How is ART used in therapy???
The use of art as a form of therapy is open ended. That is, therapists use patients’ free form art expressions to encourage them to talk about the images and to begin to look to themselves for meaning and insight. Combined with talk therapy, it can help people deal with strong emotions, increase self-awareness and self-worth and decrease stress and anxiety.
Through integrative methods, art therapy engages the mind, body, and spirit in ways that are distinct from verbal articulation alone. Kinesthetic, sensory, perceptual, and symbolic opportunities invite alternative modes of receptive and expressive communication, which can circumvent the limitations of language. Visual and symbolic expression gives voice to experience and empowers individual, communal, and societal transformation.
There is widespread agreement that art is ‘very important’ – but it can be remarkably hard to say quite why. Yet if art is to enjoy its privileges, it has to be able to demonstrate its relevance in understandable ways to the widest possible audience.
Alain de Botton and John Armstrong have a firm belief that art can help us with our most intimate and ordinary dilemmas, asking: What can I do about the difficulties in my relationships? Why is my work not more satisfying? Why do other people seem to have a more glamorous life? Why is politics so depressing?
The purpose of this book is to introduce a new method of interpreting art: art as a form of therapy. It’s the authors’ contention that certain art works provide powerful solutions to our problems, but that in order for this potential to be released, the audience’s attention has to be directed towards it in a new way (which they demonstrate), rather than towards the more normal historical or stylistic concerns with which art books and museum captions are traditionally associated. The authors propose that the squeamish belief that art should be ‘for art’s sake’ has unnecessarily held back art from revealing its latent therapeutic potential.
This book involves reframing and recontextualising a series of art works from across the ages and genres, so that they can be approached as tools for the resolution of difficult issues in individual life.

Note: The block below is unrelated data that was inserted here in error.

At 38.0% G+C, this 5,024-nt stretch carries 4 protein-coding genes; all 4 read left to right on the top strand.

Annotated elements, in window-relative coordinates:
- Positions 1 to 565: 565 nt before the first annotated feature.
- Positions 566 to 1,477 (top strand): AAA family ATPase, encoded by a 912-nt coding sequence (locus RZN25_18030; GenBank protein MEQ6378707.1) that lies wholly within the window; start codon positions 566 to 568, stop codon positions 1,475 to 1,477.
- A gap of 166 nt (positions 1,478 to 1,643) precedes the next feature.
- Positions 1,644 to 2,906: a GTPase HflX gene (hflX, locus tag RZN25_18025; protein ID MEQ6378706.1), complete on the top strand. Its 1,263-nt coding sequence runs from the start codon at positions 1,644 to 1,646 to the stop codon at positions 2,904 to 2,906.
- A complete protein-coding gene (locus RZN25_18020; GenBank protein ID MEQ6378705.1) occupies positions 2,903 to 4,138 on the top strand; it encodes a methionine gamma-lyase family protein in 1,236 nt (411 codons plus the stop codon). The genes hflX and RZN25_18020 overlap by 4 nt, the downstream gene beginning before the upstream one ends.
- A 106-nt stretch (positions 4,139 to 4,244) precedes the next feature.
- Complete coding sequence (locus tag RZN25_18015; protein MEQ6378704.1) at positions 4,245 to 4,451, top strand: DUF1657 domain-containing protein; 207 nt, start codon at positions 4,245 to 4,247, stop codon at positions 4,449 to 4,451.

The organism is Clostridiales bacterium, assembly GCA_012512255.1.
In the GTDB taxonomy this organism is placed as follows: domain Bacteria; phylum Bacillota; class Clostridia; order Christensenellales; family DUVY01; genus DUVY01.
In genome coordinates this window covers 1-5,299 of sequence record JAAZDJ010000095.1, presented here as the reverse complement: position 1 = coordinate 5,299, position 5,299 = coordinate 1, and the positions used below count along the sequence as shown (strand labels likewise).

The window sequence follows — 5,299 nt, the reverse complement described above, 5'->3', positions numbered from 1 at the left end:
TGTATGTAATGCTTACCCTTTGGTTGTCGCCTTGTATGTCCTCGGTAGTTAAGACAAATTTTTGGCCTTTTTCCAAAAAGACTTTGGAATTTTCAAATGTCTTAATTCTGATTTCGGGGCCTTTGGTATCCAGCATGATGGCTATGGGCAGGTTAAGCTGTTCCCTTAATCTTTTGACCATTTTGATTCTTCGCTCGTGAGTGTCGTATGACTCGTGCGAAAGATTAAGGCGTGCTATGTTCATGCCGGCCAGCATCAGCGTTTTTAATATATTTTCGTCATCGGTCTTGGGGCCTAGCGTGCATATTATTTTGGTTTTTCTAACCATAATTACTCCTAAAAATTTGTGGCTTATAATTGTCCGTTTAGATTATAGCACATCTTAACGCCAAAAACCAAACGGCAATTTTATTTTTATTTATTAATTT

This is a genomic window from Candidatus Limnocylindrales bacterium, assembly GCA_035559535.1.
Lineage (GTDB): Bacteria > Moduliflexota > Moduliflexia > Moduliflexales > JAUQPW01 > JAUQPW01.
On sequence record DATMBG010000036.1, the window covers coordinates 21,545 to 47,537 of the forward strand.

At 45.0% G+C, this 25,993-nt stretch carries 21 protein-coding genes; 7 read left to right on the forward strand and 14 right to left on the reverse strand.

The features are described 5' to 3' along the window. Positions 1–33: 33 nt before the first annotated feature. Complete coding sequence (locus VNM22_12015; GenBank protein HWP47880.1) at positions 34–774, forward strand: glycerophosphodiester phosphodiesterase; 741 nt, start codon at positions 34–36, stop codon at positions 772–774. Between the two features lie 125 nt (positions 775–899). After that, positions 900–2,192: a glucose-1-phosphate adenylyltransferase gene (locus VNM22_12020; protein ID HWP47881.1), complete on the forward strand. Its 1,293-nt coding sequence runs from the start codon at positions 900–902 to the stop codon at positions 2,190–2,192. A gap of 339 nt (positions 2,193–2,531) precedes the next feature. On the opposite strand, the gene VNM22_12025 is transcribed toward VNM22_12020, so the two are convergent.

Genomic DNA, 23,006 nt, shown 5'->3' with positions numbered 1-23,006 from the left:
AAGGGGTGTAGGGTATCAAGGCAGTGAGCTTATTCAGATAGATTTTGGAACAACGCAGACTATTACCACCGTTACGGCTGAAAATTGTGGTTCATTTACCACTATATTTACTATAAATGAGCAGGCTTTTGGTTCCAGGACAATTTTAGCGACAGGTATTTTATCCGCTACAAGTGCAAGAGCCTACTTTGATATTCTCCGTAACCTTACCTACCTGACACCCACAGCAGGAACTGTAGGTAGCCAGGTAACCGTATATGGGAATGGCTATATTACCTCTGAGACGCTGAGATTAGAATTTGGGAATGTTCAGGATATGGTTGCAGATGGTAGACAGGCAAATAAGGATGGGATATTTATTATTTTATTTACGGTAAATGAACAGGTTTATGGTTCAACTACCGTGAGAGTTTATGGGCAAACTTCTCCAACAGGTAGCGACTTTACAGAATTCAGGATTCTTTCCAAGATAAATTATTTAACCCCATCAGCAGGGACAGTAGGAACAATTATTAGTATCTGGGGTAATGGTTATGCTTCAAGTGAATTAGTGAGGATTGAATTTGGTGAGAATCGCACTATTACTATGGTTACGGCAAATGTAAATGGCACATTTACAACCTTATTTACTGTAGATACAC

The benefits art therapy can have on mental and physical health
Art can be a versatile form of therapy that can help people of all ages.
Art therapy has been around since the 1940s. Two pioneers in the field, Margaret Naumburg and Edith Kramer, used art therapy as a way to help clients tap into their inner thoughts, feelings and experiences through creative expression. Therapist use patients’ free form art expressions to encourage them to talk about the images and to begin to look to themselves for meaning and insight. Combined with talk therapy, it can help people deal with strong emotions, increase self-awareness and self-worth and decrease stress and anxiety. Art therapy can involve a variety of creative expression including drawing, painting, coloring or sculpting, to name a few.
Over the decades, art therapy has been used mainly by mental health practitioners for patients ranging in age from the very young to the elderly, war veterans, prisoners and people with diagnosed mental disorders. By the 20th century, art therapy was a recognized field requiring certification and training in both art and therapy. Art therapy has also moved outside of mental health facilities and into other community settings such as schools, shelters, nursing homes, residential treatment facilities and halfway houses.
In more recent years, researchers have explored the benefits of art therapy for treating a variety of physical health difficulties. Some of their findings show art therapy:
- Helped reduce pain, decrease symptoms of stress and improve quality of life in adult cancer patients.
- Improved ability to deal with pain and other frightening symptoms in children with cancer.
- Reduced stress and anxiety in children with asthma.
- Stimulated mental function in older adults with dementia.
- Indicated a reduction in depression in Parkinson’s patients.
In her book, The Art Therapy Sourcebook, Cathy Malchiodi, a leading expert in today’s art therapy movement, states that, through art therapy “people may find relief from overwhelming emotions, crises or trauma. They may discover insights about themselves, increase their sense of well-being, enrich their daily lives through creative expression, or experience personal transformation.”
Michigan State University Extension recognizes that overall human health encompasses many aspects, and positive health outcomes involve integrated mental, physical, social/emotional and environmental approaches. Art therapy is one approach that has proven to benefit both mental and physical health. If you are interested in learning more about ways MSU Extension can help you be healthier, please visit our website, and check out some of our classes such as Stress Less with Mindfulness and RELAX: Alternatives to Anger.